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The group said: “We’re increasing by about five to 7,000 people a day, and as we have recently launched the first six groups in London, Brighton, Bristol, Birmingham, Manchester and Sheffield we are taking the campaign door to door as it scales up. We aim to have several hundred groups up and running by September to build the pledge to strike.”

Don’t Pay UK knows that not everyone can join the strike as Britons on pre-payment meters could face being immediately cut off from their energy supply. However, they do encourage those who are unable to withhold their payments to still support the campaign in their local communities.

The group also noted that people may also be worried about the repercussions of stopping payments.

If a person does not pay their energy bill, there are several possible routes that the supplier can take depending on the circumstances, and the consequences can be severe. The provider could pass on your details to a debt collection agency, they could seek a warrant to install a prepayment meter, or if a person has a smart meter they could be able to remotely switch this over to a prepayment. Suppliers can also disconnect a person’s supply.  

People may also face additional charges for not paying their bills such as administrative costs or the debt collection agency’s costs. Credit scores can also be affected if an energy company takes action against a person. 

Don’t Pay UK explained: “While we know there are ways to mitigate these, the reality of the situation is that millions of people will face these anyway if we don’t take this action.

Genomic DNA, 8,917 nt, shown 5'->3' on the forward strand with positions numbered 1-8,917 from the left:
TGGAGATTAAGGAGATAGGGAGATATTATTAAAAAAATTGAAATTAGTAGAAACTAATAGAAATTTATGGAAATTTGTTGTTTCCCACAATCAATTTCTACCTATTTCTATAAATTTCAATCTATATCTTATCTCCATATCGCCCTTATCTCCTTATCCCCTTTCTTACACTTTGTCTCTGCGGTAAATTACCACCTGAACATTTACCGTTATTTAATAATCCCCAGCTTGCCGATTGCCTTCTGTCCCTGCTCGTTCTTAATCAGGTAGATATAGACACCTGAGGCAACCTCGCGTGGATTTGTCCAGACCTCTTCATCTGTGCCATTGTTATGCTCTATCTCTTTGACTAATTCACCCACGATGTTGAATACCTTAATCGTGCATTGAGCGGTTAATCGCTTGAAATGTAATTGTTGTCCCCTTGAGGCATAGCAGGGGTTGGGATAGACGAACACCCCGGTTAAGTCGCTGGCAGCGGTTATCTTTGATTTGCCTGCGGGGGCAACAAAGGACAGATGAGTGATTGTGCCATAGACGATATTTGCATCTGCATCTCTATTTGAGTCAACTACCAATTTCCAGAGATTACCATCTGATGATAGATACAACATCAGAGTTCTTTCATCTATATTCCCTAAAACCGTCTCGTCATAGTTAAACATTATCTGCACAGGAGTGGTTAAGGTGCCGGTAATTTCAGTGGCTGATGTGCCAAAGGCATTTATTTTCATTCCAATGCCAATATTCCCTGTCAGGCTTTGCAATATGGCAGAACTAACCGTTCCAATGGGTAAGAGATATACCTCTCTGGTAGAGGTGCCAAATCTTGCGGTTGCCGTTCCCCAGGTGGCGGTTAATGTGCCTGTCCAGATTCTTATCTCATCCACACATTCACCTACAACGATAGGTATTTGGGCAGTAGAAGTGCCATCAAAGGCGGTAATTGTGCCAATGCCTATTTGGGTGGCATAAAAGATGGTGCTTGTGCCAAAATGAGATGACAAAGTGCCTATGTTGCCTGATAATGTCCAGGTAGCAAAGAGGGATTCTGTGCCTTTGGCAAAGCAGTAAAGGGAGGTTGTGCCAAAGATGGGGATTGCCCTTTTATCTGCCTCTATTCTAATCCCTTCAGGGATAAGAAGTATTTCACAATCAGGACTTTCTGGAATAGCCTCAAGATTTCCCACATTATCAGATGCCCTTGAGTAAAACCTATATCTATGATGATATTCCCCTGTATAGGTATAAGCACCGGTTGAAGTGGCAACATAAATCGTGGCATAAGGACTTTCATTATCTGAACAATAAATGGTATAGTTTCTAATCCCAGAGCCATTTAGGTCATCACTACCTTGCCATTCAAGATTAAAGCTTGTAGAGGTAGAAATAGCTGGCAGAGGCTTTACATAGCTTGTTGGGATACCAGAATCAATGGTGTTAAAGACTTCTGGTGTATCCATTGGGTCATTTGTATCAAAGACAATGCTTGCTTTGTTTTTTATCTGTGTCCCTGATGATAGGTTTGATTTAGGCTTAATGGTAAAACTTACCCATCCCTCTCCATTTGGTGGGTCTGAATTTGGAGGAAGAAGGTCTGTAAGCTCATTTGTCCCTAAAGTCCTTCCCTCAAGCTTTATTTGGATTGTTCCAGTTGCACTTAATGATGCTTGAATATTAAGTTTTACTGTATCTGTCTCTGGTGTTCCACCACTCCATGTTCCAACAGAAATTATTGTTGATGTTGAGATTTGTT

“They’ll have to face them on their own. We want to build our collective power, support our neighbours and give people hope that things can be different.”

However, when speaking to Express.co.uk, an Energy UK spokesperson urged any customer who is struggling with their energy bills should contact their supplier in the first instance to see whether support is available.

Don’t Pay UK state that they are consulting “extensively” with legal experts around personal debt and that it is going to have measures and support in place for campaigners. 

The group explained that it has been clear in its explanations that both the Government and Ofgem do have the power to act but “not within the current political and economic framework” and that this “needs to be broken”. 

They added the energy crisis in the UK is an “incredibly important turning point” for millions of people in the UK and has shown that the Government is simply “choosing” to not respond to the crisis.

The group said: “If Ofgem and the Government keep refusing to act there will be millions pushed into poverty, into trying to decide whether heating or eating is more important — if they have that choice at all. However, we have the power in numbers and if we work together we can succeed in getting a fairer society with affordable energy for all.

“We are 100 percent committed to pushing as hard as possible for this and we are very clear that it doesn’t stop on October 1. It’s up to the Government to decide when things are over as we won’t stop until we have affordable energy for everyone.”

Energy UK explained suppliers need to be able to cover the costs of buying energy, otherwise they could go out of business like the 30 suppliers recorded as doing so since last August.

Their spokesperson added: “Suppliers are continuing to do all they can to support customers, investing hundreds of millions of pounds in additional funds and providing financial relief to those that need it most.

“While the current Government support package is very welcome, if bills are going to be even worse than had been predicted, further Government intervention will be necessary.” 

Are you considering joining Don’t Pay UK? Let us know your thoughts in the comments below